930 All this was shown and told to the archbishop by people, for if friends heard about it, they would make it known to him. But none of this caused him to have any dismay, except that towards his own country he showed some weakness and sorrow, and also towards the French [free people/France?] who had helped him during his exile. 4650

931 Of his country he had a great desire to see it, and to bring back his men with him and to take counsel from those that king Henry had six years [earlier] sent into exile. At Witsand, where he had come; he took a walk along the shingle beach looking out for a favourable wind, as well as for the exercise. 4655

932 The dean of Boulogne, Milo I have heard him called, then came up to him to give him a message: <<Sire [archbishop],>> he said, <<I have come not to demand passage, but from my lord, the Count of Boulogne, who advises you not to make the crossing, and on his behalf I have brought you a message from him. 4660

933 <<It is my lord's desire to make known to you by letter that you should be on your guard well, for enemies have made ready armed men in all the ports, and who are standing by carefully watching when you are going to arrive there; where [if you do] you will all either be cut to pieces or taken to a large fortress and thrown into a cell.>> 4665

934 <<My dear son,>> said St. Thomas, <<well can I affirm it that, if one were to chop me up part by part into pieces, I would not abandon the journey that I have started, neither the fear of death nor other obstacle, neither the torment, nor danger can stop me from my aim. >> 4670

935 Too much has my Church shed tears for its pastor, so it seems to me, who for seven years has cried both day and night for it. But I now ask my people, if I was their friend before, that they carry me [back] to my church, if I cannot reach there alive, if I am parted from this world suddenly. 4675


936 And have my books brought back together with me: even if I have not served my people as much as they might have appreciated, it would be an honour to me for them to accept my bequest, for there is nothing more that a man can give at the end [of his days] than to bequeath that which he loves most, if that wish may be granted to him. 4680

937 When the archbishop learned, and well it was told to him, that at Dover there were the three [prelates] who had fought him so many times, he entrusted the letter from the Pope to a foot servant, [the letter] in which these three prelates had been suspended and bound [forbidden to perform divine office]; [the servant] was ordered to cross the sea, and nothing was to delay him doing this.4685

938 The [servant] reached Dover; he found the bishops who were saying their hour [of prayer]. He addressed the archbishop [of York]: <<Your grace,>> he said, << The Pope has sent this [letter] through me, in the manner you deserve through me he greets you. Take and read this letter which he has sent to you..>> 4690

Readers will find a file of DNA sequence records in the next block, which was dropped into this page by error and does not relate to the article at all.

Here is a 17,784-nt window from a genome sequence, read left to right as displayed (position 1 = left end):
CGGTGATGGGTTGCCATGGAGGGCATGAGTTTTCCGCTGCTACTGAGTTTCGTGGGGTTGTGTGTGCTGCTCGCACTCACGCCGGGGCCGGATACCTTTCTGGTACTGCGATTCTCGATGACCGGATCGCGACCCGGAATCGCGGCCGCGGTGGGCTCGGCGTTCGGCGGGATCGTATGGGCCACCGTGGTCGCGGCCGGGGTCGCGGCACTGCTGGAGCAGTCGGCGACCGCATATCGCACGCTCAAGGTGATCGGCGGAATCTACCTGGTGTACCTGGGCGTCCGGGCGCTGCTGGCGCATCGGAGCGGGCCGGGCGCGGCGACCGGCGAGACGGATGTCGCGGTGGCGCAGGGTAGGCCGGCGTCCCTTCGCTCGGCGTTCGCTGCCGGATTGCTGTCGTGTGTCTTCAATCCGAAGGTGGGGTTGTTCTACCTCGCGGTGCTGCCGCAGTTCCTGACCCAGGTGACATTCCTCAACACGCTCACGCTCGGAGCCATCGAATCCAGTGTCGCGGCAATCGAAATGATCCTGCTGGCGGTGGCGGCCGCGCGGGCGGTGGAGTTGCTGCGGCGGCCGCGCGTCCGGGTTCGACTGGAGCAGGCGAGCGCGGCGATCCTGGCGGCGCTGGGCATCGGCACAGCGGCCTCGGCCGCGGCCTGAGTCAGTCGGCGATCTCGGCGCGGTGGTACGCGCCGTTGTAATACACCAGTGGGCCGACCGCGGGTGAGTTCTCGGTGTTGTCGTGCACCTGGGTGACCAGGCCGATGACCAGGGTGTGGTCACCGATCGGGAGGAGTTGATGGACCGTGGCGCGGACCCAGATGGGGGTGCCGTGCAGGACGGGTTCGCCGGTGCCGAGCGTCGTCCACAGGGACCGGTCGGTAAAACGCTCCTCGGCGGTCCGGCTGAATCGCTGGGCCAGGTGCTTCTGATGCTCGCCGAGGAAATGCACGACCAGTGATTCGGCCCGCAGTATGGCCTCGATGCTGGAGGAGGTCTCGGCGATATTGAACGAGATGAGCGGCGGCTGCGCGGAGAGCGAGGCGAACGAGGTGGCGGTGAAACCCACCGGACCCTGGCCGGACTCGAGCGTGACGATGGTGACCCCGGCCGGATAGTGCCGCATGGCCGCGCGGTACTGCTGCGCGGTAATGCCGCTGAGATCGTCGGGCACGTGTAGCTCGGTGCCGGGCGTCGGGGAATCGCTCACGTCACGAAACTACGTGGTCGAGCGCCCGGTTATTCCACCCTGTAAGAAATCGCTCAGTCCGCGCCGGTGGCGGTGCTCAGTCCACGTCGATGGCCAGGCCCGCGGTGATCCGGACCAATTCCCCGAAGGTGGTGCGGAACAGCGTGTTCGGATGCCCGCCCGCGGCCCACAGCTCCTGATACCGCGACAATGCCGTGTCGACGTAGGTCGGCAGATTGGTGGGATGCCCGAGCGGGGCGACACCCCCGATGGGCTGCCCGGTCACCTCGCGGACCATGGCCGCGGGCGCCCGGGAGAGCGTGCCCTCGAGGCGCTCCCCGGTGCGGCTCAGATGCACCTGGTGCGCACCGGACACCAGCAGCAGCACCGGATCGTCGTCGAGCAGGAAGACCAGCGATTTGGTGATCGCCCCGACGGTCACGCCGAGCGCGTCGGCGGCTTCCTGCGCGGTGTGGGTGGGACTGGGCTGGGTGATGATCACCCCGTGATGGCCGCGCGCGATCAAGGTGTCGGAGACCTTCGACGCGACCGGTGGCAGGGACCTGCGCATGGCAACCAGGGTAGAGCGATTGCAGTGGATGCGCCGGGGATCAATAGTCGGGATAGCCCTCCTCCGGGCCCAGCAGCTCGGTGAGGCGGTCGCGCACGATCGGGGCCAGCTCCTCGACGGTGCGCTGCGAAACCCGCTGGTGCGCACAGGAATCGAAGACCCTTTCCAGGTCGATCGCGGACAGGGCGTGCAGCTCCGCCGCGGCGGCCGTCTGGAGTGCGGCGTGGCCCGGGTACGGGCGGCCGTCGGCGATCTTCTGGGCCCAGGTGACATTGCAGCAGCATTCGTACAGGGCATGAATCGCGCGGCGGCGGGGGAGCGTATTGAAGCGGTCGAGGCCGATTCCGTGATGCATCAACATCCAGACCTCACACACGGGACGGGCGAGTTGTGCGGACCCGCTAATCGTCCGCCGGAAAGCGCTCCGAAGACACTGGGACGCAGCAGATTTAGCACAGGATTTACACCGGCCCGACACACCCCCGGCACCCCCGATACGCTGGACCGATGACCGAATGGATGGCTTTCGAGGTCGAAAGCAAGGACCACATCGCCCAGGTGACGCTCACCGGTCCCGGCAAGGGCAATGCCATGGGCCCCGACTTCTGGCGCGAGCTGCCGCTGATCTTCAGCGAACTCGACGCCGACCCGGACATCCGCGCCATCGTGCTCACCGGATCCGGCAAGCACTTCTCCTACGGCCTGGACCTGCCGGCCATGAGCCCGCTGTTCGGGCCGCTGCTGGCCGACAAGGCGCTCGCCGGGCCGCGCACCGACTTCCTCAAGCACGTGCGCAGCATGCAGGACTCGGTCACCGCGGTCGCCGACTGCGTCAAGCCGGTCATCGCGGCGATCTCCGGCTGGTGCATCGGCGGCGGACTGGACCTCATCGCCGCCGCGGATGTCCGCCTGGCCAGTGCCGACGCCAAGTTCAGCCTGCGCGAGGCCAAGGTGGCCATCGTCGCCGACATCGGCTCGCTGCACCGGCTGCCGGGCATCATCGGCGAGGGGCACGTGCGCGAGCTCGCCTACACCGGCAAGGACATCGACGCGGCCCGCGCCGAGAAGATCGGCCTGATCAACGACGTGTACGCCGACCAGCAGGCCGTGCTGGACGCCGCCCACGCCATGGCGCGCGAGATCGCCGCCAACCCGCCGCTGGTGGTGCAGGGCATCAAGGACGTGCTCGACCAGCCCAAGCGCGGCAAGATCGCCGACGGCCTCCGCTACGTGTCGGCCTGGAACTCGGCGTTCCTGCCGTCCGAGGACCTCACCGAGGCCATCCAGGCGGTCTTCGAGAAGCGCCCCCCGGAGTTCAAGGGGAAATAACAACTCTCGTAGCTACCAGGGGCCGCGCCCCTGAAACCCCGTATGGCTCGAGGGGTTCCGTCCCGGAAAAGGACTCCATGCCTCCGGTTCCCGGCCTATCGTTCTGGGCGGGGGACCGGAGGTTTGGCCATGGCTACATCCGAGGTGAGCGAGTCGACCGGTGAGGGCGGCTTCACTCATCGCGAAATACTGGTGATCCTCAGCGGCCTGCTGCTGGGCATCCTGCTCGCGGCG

939 << Hurry up: you are delaying the business of Rome! From your calling and [performance of] divine service you have been severed.>> Then he turned to the other two, <<My lords,>> he said, << take them! I have a copy of the letter [for each of you]: also you do not escape, you are thrown out of the ecclesiastical community [excommunicated].>> 4695

940 He delivered [to each of] them the[ir] letter. When they found themselves cut off from their ministry, they turned pale with grief and anger. For a few moments, Ranulf de Broc might have had the servant killed, but he could not find him, as God had moved him away from there. 4700

941 Robert, the sacristan, also arrived at Dover. He was arrested for he was not carrying a letter from the kin, and was without formal leave to enter England. [The reason he had come]as messenger of the primate [Becket] was to fetch his cross in preparation for his return. 4705
[Robert the sacristan was in charge of the Treasury of Canterbury Cathedral]

942 <<So he's coming?>> they said.
<<Yes,>> said Robert truly.
They said: <<But you ought to have arrived in a more advised manner with the consent of another lord.>>
The sacristan was quickly released on [his] trust that he would go back on the first high tide, if there was wind. 4710

  
943 The peace agreement that king Henry had made with St. Thomas was [for him to be able] to return to the country [England] and recover his rightful due. But if the safe conduct had been made sincerely and without deceit, his men would not have been subjected either to dishonour or injury; but he was very quickly to learn of the [true] nature of his letter of authority.

References

The Life and Martyrdom of Saint Thomas Becket by John Morris, (1885) 2nd Edition pp. 372 https://archive.org/stream/lifemartyrdomofs00morrrich#page/372/mode/1up
https://archive.org/stream/lifemartyrdomofs00morrrich#page/372/mode/1up


https://archive.org/stream/courthouseholdit00eyto#page/148/mode/1up

William of Canterbury
Materials for the History of Thomas Becket Volume 1 p.86-8
https://archive.org/stream/materialsforhist01robe#page/86/mode/2up


Bocke, Mary Annette, "An Annotated Translation of the Life of Saint Thomas, the Archbishop of Canterbury By William, a Monk of Canterbury" (1946).
Master's Theses. Paper 57.Book 2
http://ecommons.luc.edu/luc_theses/57

Opera. Parker. 1845. pp. 300–.

CTB Volume 2 - #322 p. 1338-9
King Henry to Archbishop Thomas of Canterbury
Loches, early Nov 1170

John Allen Giles (1846). The Life and Letters of Thomas À Becket: Now First Gathered from the Contemporary Historians. Whittaker. pp. 292–.


Friday, 9 September 2016

Garnier - Meeting of Becket with the King at Tours and Amboise Late Summer 1170

Guernes (de Pont-Sainte-Maxence) (1922). ed. Emmanuel Walberg,  La vie de saint Thomas Becket. C.W.K. Gleerup. pp. 149–.

889 La nuit que l'endemain dut estre l'asemblee,
A treis liwes de Turs, la u fu purparlee,
Jut saint Thomas a Turs ovoc sa gent privee.